Self-described as the “Resurrection of classical and metal” performed by the “high priestess of shred,” it remains to be seen how many devotees will worship at the altar of Kat.
The bald and brazen assertion also assumes that two of mankind’s most precious—if diverse—forms of music have expired and, accordingly, are in need of this demonic union of masterworks and meister sounds. In the words of Monty Python—the twentietth century’s most influential comedy troupe—the hallowed and hard rock of the past is “not quite dead.”
In these six, mercifully brief tracks, the music takes a distant seat to the visual components (it falls to the bonus extras to dredge up the likes of Vivaldi and Wagner in a manner that suits neither then nor now).
“Zapateado” has moments of Rossini-like push and takes a generous poke at all things U.S. Don’t miss the Old Glory brassiere and patriotic face paint. The “Torture Chamber” lives up to its title in glorious black-and-white with copious amounts of good old fashioned torture to delight the inner demon that lurks in most of us. Still, the full screen/scream FAG! seems way out of place and—again—the music takes a second scaffold to the guts and gore.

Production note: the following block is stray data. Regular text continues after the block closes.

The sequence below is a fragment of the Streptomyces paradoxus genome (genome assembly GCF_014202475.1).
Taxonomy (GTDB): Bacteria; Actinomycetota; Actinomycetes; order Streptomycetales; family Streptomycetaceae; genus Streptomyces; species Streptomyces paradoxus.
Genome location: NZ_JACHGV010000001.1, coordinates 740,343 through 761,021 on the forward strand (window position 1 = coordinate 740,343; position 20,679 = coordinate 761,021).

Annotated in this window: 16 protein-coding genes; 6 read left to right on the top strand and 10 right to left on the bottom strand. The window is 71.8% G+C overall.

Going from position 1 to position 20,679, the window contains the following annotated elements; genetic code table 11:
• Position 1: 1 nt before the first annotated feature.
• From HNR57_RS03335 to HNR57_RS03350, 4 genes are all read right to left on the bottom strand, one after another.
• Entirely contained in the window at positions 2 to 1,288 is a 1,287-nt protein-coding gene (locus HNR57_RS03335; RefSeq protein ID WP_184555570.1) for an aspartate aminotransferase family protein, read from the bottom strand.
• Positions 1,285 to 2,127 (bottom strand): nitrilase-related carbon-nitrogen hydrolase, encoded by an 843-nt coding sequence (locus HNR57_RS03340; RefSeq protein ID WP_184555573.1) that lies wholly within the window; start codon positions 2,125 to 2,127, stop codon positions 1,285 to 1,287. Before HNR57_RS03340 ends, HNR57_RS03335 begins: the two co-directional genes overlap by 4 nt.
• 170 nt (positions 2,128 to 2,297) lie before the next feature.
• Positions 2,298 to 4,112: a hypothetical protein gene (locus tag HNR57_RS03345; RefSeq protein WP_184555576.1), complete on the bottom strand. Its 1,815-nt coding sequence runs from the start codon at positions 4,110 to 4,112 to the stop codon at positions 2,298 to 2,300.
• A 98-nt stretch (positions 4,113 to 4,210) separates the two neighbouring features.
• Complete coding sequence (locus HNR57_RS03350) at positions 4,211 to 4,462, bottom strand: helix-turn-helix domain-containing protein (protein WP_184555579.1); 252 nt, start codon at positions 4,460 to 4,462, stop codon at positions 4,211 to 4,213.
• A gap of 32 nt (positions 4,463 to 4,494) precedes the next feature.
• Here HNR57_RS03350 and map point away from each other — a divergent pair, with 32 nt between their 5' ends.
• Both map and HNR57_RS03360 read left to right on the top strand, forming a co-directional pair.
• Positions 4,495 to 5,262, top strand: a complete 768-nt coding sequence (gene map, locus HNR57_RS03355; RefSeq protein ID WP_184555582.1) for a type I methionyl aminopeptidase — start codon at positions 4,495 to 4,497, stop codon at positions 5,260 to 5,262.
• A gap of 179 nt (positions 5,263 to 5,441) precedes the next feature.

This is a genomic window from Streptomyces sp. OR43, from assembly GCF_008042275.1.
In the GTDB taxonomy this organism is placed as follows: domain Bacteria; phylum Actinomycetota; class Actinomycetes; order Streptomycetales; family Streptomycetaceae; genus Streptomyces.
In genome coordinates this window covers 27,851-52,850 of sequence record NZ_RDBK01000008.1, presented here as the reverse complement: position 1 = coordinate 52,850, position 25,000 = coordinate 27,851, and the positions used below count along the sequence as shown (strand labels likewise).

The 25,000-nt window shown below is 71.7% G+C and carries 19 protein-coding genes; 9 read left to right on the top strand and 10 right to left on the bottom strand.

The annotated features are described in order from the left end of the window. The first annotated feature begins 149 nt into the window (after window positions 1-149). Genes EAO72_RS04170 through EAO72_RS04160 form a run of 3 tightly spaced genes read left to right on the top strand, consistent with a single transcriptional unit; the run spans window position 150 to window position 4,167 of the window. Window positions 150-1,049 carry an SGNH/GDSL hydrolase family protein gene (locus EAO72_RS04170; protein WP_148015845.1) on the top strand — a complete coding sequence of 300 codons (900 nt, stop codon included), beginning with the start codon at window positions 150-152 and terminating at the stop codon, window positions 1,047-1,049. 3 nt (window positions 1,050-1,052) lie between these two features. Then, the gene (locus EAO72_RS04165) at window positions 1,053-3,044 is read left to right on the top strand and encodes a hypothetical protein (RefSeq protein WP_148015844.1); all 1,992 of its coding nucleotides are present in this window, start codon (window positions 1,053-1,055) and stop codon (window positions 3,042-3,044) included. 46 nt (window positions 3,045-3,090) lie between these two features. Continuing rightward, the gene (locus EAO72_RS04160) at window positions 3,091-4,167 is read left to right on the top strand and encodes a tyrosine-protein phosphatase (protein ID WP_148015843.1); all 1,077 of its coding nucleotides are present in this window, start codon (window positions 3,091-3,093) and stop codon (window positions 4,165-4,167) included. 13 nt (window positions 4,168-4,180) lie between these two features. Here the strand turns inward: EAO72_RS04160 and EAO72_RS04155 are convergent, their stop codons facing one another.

Feminists and jilted women (and not a few men) everywhere will, er, devour “Castration”: extreme trophy hunting featuring the unkindest cut of all. Danse Macabre takes on new meaning in “Live in Chicago,” replete with truly bloody finger work as Kat races over the frets (even a circus-like behind-the-head riff) and her roadies happily bow down in adoration. All of which sets the master/slave table for “Dominatrix” as the bloodbath reaches new heights and crosses come into play: Kat’s animal eyes and gravel voice deserve every boot licking they inspire. Finally, it all comes together in “War,” a frenzied free for all with archive travesties and a “kill” chorus that tellingly depicts the danger of “might is right” diplomacy.
Intended or not, here is a DVD which investigates pain that is wanted and pain that is brutally inflicted, but the lack of musical statements that can match the impact of the horrific visual feast disappoints rather than amazes. JWR